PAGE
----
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5 ways you might be unknowingly infringing copyright at work

Image showing file sharing methods in front of a laptop

Routine tasks of copying, sharing, and saving published content have become a key part of our day-to-day at work, especially when there’s an endless amount of content readily available online. However, because of this huge amount of content and the ease with which it can be copied and shared, many people could unintentionally be infringing copyright.

Common copyright infringement scenarios in the workplace

Here are five ways you could be unknowingly infringing copyright at work:

  1. Saving articles or extracts on internal platforms such as shared drives or intranets
  2. Sharing published content with colleagues via email
  3. Reusing published content in an internal or external presentation
  4. Repurposing content for social media or other online sources
  5. Sharing industry reports and market research

Understanding the consequences of unintentional copyright infringement

All of the above are often common aspects of professional collaboration but reusing content without proper attribution, permission or the appropriate licence in place could be considered unauthorised distribution and in turn, result in copyright infringement. Remember, your right to view something online is very different to your right to reuse it.

It’s important to make sure that you take the necessary steps to avoid inadvertent copyright infringement because even the most honest mistake could lead to severe penalties such as fines and damaged reputation.

Emphasising copyright compliance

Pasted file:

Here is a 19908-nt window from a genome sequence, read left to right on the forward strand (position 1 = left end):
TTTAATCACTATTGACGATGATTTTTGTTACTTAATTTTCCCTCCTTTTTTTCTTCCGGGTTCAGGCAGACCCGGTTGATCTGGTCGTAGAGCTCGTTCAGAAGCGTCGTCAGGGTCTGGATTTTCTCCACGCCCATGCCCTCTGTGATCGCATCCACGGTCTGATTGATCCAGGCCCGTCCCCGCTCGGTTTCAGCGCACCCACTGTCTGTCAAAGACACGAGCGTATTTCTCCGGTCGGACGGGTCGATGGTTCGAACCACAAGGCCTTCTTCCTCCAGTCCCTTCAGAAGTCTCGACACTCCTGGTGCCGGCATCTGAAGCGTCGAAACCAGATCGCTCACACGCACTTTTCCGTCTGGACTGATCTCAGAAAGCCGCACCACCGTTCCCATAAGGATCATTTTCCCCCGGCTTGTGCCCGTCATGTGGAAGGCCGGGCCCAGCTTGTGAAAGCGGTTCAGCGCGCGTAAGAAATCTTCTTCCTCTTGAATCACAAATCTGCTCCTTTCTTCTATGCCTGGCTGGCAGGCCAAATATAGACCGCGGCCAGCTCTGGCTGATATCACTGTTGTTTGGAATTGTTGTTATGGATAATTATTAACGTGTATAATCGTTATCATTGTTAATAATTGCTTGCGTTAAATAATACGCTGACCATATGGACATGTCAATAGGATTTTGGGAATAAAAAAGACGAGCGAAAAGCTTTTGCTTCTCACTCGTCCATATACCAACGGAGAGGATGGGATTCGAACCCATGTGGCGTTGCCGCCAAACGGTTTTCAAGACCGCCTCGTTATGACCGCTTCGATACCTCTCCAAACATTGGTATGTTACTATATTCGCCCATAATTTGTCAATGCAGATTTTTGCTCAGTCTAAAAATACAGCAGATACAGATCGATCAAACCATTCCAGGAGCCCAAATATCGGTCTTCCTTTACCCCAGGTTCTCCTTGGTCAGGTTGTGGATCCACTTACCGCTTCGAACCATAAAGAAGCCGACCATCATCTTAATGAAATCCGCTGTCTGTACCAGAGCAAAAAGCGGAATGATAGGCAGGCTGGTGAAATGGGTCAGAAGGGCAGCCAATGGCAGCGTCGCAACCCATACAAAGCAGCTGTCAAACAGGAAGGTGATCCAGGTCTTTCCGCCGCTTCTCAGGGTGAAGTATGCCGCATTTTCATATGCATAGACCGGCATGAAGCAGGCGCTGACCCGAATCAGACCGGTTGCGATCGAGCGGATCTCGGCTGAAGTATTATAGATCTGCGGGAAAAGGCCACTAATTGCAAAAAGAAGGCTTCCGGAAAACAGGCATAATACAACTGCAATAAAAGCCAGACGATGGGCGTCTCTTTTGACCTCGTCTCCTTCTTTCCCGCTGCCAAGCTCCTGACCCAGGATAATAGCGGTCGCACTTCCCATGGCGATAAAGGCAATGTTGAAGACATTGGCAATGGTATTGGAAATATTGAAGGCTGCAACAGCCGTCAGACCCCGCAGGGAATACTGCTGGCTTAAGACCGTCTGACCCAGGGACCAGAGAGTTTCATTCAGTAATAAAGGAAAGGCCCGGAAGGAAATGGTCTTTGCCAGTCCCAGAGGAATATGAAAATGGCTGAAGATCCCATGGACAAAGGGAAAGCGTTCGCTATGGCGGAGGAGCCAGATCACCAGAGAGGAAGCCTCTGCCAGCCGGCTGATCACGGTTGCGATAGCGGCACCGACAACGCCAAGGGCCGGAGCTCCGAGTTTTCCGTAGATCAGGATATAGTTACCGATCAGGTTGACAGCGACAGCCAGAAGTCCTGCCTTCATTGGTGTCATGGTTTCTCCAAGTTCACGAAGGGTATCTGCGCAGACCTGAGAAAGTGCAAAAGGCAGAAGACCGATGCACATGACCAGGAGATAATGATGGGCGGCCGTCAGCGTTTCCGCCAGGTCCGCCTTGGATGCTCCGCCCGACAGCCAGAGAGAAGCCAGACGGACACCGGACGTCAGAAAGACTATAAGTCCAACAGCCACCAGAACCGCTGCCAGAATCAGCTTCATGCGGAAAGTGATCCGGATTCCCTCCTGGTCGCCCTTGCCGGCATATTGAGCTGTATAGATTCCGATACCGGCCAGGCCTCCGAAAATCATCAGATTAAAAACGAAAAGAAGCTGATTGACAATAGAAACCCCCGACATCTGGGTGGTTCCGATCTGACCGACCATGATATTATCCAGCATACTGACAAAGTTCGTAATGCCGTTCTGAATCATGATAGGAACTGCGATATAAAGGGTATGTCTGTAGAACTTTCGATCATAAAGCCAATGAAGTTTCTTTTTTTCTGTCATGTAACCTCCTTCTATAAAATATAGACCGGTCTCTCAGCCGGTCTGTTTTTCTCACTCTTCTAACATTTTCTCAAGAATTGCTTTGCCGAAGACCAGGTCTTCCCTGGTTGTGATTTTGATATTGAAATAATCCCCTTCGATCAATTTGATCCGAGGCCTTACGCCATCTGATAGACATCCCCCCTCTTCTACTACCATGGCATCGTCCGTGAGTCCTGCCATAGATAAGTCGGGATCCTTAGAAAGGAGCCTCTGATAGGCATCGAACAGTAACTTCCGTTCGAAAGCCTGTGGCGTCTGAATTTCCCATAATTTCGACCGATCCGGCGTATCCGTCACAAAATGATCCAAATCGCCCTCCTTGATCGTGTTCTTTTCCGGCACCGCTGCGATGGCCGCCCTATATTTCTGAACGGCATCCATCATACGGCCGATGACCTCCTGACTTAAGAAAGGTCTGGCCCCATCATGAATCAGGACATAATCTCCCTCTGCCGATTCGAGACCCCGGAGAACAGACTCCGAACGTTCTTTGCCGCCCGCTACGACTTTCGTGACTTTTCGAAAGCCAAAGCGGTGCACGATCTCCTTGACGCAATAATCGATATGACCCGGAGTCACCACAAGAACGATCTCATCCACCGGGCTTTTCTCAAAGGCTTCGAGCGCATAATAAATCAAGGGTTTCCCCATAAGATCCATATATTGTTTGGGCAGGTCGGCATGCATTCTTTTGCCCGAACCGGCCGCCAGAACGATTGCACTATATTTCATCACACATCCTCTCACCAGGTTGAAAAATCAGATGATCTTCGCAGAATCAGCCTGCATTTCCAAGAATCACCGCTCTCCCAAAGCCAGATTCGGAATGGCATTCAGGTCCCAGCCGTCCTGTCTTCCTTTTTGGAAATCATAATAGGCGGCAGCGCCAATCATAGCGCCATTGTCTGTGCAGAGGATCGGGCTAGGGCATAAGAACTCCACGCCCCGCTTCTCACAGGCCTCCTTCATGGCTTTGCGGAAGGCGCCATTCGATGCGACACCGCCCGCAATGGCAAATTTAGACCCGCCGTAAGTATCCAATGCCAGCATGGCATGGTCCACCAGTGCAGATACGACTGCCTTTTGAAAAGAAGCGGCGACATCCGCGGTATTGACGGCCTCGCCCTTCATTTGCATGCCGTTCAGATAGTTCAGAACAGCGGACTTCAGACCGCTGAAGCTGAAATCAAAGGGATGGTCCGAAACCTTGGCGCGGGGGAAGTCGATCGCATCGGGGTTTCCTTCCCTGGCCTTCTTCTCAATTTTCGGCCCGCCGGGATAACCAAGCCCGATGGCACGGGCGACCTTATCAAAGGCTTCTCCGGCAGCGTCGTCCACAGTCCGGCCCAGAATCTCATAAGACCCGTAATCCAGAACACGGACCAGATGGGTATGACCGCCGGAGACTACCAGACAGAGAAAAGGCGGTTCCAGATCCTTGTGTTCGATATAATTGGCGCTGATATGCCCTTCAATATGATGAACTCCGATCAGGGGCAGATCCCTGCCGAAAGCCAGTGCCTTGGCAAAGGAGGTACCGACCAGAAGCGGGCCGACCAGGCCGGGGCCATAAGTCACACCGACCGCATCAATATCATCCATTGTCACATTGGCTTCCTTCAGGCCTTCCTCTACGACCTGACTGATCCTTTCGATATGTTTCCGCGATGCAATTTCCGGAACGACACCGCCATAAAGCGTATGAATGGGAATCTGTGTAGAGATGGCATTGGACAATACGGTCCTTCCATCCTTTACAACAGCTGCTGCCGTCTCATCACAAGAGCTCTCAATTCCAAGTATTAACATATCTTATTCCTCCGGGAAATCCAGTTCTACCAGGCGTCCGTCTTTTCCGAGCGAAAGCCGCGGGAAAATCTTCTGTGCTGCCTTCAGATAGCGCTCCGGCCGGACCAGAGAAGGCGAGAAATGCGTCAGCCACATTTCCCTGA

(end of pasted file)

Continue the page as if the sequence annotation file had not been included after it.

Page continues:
You should always assume that the content you find online is protected by copyright and that you need permission to reuse it. By understanding these common copyright pitfalls, you can make well-informed decisions to ensure copyright compliance.

Supporting Creatives: The importance of respecting copyright

Copyright exists to encourage and maintain the flow and creation of new content. The income received by writers, publishers and visual artists in return for the copying of their work is an important income for creators and non-compliance denies them this remuneration. CLA’s licences ensure that writers, visual artists and publishers receive a fair reward when their work is used so they can continue to invest their time and money in creating new content.

Act responsibly. Protect your organisation. Support creatives. Copy, Right.

CLA’s Copyright Risk Assessment checklist

If you are worried about your organisation’s risk of copyright infringement, we’ve created a handy checklist to help you easily assess your copyright compliance at work.


Get checklist